George Strait

Cold Beer Conversation

by Jedd Beaudoin

21 October 2015

It's hard to believe that the veteran singer is still hitting the post after all these years but, really, could we expect anything less?
 
cover art

George Strait

Cold Beer Conversation

(MCA Nashville)
US: 25 Sep 2015
UK: 25 Sep 2015

In case any of us had forgotten, George Strait is probably the greatest living country singer, something that he reminds us of on this latest LP, a collection of songs that finds the legendary performing tinging his classic style of country with a dash or two of the contemporary but never losing sight of what has made him great: his ability to move listeners.

Time and again, “moving” is the best way to describe the 13 songs found on Cold Beer Conversation. Perhaps that shouldn’t be a surprise, given Strait’s track record, but music history is littered with others who have lost the plot, and it’s more than refreshing to hear someone sound as brand-new today as they did more than 30 years ago. Strait has always been most effective as a balladeer, and that’s mostly the case here. Witness the tender, hook-laden “Something Going Down” (penned by Jamey Johnson and Tom Shapiro) the gorgeous “Everything I See” (a co-write with the always reliable Bubba Strait, among others) and “Wish You Will”, which just as easily could have been culled from one of his earlier releases.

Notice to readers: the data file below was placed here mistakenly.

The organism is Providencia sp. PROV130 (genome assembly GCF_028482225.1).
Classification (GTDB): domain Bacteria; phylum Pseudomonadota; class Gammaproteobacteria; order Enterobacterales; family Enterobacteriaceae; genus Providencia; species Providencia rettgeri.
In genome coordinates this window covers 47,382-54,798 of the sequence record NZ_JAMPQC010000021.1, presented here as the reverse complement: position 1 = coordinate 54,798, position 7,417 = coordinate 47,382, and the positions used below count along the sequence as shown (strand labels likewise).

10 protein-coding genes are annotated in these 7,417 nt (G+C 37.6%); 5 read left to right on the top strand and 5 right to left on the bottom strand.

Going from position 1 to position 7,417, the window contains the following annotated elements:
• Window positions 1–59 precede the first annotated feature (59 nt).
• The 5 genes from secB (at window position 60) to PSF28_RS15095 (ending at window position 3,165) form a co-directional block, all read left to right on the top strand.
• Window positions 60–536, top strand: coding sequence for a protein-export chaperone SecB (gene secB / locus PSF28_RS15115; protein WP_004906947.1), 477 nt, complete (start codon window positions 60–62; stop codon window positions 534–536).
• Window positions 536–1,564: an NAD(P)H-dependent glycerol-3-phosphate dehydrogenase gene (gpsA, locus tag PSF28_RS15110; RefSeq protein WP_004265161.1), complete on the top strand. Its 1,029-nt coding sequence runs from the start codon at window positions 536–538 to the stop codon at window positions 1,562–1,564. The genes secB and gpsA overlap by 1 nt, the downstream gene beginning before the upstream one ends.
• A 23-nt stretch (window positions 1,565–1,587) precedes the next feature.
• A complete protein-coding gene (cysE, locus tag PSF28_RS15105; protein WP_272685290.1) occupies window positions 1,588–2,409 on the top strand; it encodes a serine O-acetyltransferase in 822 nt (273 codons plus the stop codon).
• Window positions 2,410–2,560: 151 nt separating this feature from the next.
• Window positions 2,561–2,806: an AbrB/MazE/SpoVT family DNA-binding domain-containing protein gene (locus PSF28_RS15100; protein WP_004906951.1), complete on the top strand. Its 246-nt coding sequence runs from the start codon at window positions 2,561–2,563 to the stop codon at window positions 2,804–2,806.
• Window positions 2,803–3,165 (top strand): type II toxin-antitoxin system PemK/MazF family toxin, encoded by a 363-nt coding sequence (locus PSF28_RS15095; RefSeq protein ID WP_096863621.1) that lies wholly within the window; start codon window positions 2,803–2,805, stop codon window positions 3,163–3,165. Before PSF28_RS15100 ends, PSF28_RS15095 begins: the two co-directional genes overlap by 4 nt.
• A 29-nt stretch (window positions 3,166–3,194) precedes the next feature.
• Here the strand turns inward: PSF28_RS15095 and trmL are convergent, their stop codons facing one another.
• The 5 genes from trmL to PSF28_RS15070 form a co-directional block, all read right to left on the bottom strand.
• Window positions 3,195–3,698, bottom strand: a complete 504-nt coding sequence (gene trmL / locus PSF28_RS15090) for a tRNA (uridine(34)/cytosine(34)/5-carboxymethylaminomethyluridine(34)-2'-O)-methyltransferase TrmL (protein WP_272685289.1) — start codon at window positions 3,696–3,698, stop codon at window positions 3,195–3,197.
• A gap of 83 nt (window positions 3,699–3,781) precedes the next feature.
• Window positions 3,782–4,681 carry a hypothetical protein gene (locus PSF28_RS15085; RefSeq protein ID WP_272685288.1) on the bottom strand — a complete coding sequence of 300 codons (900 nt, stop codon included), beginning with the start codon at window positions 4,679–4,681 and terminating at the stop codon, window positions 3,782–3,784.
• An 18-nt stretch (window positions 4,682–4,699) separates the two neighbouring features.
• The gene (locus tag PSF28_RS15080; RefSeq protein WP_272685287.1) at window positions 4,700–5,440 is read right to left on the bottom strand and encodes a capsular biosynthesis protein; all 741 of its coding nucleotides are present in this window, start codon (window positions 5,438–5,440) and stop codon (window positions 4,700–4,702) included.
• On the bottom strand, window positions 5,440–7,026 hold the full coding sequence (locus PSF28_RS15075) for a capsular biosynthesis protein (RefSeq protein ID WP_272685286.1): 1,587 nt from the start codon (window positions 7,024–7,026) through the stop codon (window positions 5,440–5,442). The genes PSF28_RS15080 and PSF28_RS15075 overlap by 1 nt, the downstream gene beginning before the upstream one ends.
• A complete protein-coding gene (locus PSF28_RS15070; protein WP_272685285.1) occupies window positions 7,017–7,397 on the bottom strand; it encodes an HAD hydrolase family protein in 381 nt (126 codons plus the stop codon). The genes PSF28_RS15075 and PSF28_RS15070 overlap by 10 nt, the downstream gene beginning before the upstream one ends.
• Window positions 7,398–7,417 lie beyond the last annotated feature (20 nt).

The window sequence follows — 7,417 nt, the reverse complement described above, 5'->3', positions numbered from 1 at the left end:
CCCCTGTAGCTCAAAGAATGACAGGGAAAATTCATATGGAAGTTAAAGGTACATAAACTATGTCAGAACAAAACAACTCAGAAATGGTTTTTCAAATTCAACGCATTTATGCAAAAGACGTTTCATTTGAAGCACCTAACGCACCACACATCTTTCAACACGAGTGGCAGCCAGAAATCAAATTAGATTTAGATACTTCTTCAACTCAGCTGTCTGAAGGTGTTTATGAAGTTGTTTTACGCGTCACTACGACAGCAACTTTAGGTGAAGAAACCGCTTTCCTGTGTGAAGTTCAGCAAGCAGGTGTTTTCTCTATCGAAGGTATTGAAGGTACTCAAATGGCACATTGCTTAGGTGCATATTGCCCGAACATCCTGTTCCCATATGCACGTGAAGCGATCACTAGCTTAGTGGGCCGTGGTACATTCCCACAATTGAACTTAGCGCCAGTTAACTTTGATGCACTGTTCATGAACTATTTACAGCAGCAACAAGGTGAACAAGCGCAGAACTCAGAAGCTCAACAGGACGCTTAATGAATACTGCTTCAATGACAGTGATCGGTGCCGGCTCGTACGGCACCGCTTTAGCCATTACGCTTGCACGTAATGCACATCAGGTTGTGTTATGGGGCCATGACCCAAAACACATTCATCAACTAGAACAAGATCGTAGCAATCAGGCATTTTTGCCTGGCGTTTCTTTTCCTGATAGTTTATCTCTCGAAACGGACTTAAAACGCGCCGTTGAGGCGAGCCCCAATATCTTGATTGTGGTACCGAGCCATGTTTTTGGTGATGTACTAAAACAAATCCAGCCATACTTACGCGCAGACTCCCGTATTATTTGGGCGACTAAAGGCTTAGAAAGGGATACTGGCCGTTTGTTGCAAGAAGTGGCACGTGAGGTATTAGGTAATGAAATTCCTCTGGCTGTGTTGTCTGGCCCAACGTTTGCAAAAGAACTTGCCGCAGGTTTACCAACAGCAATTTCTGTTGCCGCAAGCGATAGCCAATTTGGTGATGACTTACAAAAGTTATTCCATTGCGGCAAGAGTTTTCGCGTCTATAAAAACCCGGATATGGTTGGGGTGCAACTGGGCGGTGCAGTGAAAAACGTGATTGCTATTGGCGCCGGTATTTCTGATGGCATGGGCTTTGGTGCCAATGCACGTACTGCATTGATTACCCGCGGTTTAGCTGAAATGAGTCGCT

It’s that eternally important balance of, as Strait sings, the distance between “wish you were here” and “wish you well”. It’s evident on those tunes and the more upbeat numbers such as the bluesy “Cheaper Than a Shrink” and Caribbean-tinged “Let It Go”. In each of those Strait seems to know: know what troubles us, makes us tick, keeps awake at night, breaks our hearts, heals our wounds, opens old wounds, makes us laugh, makes us drink, makes us cry. And all the while he just seems so dang cool. What more could you want?

Best among this lot is the title track, one co-written by former NRBQ man Al Anderson, a tune that has Anderson’s signature blend of happy and sad, the simple and the sophisticated, all the stuff that Strait’s best at. And most of this is done sans frills, with an emphasis on the almighty song and creating something that is as close as you can get to timeless in your own lifetime.

Never during this does Strait falter. Whatever you want to accuse him of (and what could you possibly complain about?) overreaching is never one of them, but then again neither is being staid. It’s refreshing in an era where there are too few new heroes in any kind of music to be found, when legends stop making meaningful music and up-and-comers see the art shined out of their music by over-production and hyper-marketing.

It’s good to have George Strait with us, giving us something to believe in and being someone we can believe in. In the end Cold Beer Conversation isn’t just another in a long line of superior releases, it’s a beacon of good writing, playing and singing. But it’s also all we could want or expect from a man who embodies the best that country music has to offer.

Cold Beer Conversation

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